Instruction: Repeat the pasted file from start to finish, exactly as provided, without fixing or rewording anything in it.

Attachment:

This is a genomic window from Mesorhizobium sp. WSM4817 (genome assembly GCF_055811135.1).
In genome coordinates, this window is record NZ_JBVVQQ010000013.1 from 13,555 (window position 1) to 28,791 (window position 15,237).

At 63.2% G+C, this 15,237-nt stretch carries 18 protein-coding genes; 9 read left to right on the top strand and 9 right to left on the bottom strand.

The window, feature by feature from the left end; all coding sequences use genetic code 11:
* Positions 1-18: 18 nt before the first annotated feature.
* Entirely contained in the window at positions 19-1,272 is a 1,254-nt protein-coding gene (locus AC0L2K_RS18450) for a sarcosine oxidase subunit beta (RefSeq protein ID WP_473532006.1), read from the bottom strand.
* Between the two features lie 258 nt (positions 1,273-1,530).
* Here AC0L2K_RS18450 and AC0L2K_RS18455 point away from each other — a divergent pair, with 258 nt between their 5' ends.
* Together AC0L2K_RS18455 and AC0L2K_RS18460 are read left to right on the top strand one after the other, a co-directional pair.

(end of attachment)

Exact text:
This is a genomic window from Mesorhizobium sp. WSM4817 (genome assembly GCF_055811135.1).
In genome coordinates, this window is record NZ_JBVVQQ010000013.1 from 13,555 (window position 1) to 28,791 (window position 15,237).

At 63.2% G+C, this 15,237-nt stretch carries 18 protein-coding genes; 9 read left to right on the top strand and 9 right to left on the bottom strand.

The window, feature by feature from the left end; all coding sequences use genetic code 11:
* Positions 1-18: 18 nt before the first annotated feature.
* Entirely contained in the window at positions 19-1,272 is a 1,254-nt protein-coding gene (locus AC0L2K_RS18450) for a sarcosine oxidase subunit beta (RefSeq protein ID WP_473532006.1), read from the bottom strand.
* Between the two features lie 258 nt (positions 1,273-1,530).
* Here AC0L2K_RS18450 and AC0L2K_RS18455 point away from each other — a divergent pair, with 258 nt between their 5' ends.
* Together AC0L2K_RS18455 and AC0L2K_RS18460 are read left to right on the top strand one after the other, a co-directional pair.